She turned code into 'spells,' and the results are very Harry Potter. In the best way.

Learnio computer codeus!

When one teacher turned coding into casting spells, things got very Harry Potter in the very best way.

Until University of California San Diego's Sarah Guthals came up with this new approach to educational games, most were like chocolate covered broccoli: a thin layer of yummy (play) hiding a big old piece of yuck (learning).


"I love this term chocolate covered broccoli. And that has been what educational games have been up until now." Sarah says.

Most were like this:

According to Sarah,

"You shouldn't have to stop playing to go do the learning, and you shouldn't have to stop learning to go do the playing."

So she created CodeSpells, an educational game that teaches coding and computer science. And the results are truly magical.

Learnio computera codeus! Image via "Harry Potter and the Sorcerer's Stone."

All the spell-casting, none of the pure-evil life-threatening stuff. Here's how it works:

First, kids study their spells.

With a pen and paper!

"Getting the kids to actually write the spells down on paper, it's a slower process, and they actually think about it more"

The spells start out pretty basic. But as the CodeSpells Kickstarter points out, as players get more fluent in the coding of CodeSpells, they can eventually "code in typed Javascript!" That's huge.

Then they team them up to cast their spells.

It's the industry standard of a driver and a navigator in coding to work as a specific type of team, so these kids are learning early.

The teamwork not only helps them work together, it makes them better computer scientists!

"Because they have to articulate what it is they want, they start to use the language of computer science much more expertly."

And once they've learned spells, it's time to make stuff.

Stuff THEY want to make.

Guthals uses the concept of STEAM (science, technology, engineering, art, and math) in her lessons.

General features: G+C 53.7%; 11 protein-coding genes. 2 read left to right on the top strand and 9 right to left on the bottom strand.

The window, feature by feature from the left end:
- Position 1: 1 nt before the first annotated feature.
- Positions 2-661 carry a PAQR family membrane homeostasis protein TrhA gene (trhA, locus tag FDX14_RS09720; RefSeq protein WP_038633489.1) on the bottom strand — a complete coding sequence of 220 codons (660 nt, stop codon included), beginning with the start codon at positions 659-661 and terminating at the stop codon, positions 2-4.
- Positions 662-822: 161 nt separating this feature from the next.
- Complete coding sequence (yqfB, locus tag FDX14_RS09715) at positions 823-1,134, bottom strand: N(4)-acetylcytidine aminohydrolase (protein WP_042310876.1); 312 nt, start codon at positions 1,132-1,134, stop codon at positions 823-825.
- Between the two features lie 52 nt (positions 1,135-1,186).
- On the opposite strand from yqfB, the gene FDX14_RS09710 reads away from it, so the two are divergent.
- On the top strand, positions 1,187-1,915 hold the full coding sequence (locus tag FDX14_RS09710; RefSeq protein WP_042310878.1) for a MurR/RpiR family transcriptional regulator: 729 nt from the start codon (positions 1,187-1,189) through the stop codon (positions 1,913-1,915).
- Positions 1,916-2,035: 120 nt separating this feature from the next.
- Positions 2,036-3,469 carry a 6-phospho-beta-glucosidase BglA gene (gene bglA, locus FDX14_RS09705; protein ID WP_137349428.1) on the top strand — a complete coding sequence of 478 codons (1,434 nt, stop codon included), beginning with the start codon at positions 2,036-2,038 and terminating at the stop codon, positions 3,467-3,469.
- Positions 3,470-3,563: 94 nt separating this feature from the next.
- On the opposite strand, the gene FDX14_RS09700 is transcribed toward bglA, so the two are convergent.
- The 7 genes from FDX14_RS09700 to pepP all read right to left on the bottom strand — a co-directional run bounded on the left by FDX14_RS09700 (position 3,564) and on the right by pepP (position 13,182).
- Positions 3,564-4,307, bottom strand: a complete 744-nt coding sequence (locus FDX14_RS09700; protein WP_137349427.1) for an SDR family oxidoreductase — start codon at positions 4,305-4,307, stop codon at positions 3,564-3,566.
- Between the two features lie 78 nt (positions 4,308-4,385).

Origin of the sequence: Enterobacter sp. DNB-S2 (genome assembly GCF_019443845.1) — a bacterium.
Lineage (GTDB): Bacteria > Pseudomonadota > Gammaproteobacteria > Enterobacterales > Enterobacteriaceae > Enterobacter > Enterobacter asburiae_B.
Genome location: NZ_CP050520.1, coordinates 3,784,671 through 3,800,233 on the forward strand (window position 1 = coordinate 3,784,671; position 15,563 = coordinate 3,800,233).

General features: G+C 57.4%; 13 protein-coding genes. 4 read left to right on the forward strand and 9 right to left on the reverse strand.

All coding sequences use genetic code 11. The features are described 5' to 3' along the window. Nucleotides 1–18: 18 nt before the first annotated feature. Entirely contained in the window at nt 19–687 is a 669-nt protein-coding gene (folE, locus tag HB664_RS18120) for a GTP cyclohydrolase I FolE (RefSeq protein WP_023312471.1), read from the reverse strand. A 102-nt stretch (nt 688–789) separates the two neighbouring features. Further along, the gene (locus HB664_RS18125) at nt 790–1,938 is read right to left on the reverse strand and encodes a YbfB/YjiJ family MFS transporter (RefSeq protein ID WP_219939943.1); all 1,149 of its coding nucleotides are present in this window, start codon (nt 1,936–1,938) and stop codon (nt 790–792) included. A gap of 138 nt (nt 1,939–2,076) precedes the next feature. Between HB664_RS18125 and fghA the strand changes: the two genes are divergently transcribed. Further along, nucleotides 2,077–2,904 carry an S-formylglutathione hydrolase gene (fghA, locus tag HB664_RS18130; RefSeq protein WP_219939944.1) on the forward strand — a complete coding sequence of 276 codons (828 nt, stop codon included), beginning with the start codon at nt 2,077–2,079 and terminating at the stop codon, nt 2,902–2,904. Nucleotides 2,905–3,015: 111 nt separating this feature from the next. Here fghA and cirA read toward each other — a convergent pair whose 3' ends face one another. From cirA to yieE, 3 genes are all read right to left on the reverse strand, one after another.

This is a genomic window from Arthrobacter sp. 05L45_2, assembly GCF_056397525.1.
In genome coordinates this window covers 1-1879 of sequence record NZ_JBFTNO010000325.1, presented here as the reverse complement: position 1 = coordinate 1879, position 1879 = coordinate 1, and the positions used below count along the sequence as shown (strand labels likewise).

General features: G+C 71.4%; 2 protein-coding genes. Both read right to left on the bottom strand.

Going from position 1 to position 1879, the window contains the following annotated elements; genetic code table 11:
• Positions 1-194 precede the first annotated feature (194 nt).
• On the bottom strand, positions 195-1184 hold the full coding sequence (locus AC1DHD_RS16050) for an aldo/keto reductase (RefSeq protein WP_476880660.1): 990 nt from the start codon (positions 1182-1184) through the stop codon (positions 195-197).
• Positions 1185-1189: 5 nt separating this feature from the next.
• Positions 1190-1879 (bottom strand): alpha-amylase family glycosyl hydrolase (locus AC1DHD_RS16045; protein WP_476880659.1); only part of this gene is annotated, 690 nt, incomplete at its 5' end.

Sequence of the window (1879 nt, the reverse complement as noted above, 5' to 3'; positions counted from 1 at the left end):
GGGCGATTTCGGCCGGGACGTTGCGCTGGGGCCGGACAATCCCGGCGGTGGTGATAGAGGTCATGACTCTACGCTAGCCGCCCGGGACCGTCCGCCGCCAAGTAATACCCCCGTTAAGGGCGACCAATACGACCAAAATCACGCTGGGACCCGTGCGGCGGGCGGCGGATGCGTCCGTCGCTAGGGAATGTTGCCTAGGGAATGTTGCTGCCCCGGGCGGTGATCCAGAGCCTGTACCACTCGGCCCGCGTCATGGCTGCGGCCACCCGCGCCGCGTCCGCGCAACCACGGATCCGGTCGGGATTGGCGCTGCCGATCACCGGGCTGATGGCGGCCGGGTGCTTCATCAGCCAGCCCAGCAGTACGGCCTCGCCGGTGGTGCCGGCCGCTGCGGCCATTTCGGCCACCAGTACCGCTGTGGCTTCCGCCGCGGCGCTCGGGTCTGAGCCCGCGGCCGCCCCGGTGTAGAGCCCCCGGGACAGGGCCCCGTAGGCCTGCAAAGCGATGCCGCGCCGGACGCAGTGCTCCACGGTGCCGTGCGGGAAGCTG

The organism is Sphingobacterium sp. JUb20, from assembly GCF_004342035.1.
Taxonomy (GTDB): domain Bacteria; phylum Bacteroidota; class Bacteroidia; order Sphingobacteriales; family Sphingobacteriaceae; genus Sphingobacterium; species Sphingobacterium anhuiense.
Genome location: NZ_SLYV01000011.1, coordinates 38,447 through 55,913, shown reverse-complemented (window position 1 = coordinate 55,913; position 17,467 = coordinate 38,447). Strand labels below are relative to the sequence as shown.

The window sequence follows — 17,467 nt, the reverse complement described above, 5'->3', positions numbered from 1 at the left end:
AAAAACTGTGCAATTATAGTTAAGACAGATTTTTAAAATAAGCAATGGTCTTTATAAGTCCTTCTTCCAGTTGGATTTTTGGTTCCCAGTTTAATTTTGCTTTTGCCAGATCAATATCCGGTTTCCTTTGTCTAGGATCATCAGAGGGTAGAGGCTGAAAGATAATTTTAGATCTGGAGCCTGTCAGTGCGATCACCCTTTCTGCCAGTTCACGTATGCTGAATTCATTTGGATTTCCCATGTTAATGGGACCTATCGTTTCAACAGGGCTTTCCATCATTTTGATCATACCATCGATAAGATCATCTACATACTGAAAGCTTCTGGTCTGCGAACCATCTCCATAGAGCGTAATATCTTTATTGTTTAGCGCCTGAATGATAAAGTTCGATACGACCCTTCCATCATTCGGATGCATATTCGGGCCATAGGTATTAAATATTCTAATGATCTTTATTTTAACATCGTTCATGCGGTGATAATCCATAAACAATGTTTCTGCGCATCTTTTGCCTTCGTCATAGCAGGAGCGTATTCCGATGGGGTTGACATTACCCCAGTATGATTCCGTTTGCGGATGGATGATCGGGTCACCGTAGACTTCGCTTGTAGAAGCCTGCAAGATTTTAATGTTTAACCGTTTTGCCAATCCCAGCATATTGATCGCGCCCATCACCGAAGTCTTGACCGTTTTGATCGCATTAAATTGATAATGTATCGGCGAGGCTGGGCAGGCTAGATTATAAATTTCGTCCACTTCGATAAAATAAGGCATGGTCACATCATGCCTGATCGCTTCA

And the results are so creative!

"It's important to show that computer science is expressive."

"Everything related to STEM, you're going to have to have some creativity."

The personal touch that the A in STEAM — art — has done wonders to inspire kids to keep pursuing coding, even outside of the classroom.

Instead of using their code to create boring things — one thing a lot of computer science programs do is make kids write code that makes a calculator (snooze) — they make their own art projects. Comic books, video games — art that moves!

Guthals' goal is to make this teaching system accessible for schools everywhere.

Most of the time, if (and that's a big if) there's a computer science class in schools, it's because there's one teacher who has experience in computer science. Most teachers don't have that experience. So computer science doesn't get taught.

Guthal's ideas could change all that.

I don't have to tell you that we're living in a world where computer and smartphone technology is becoming more and more important and exciting. Or that teaching kids how to MAKE technology should be as important teaching them to ENJOY and USE technology.

But I told you anyway. Because our kids are missing out.

I'm sharing this so that more people know about the exciting future ahead and the work being done to give our kids such a gift and so that we can all watch the young wizards who are already making it happen.

For more of a peek at the game Guthals created, check out this video!

Heroes
Facebook / Mikhail Galin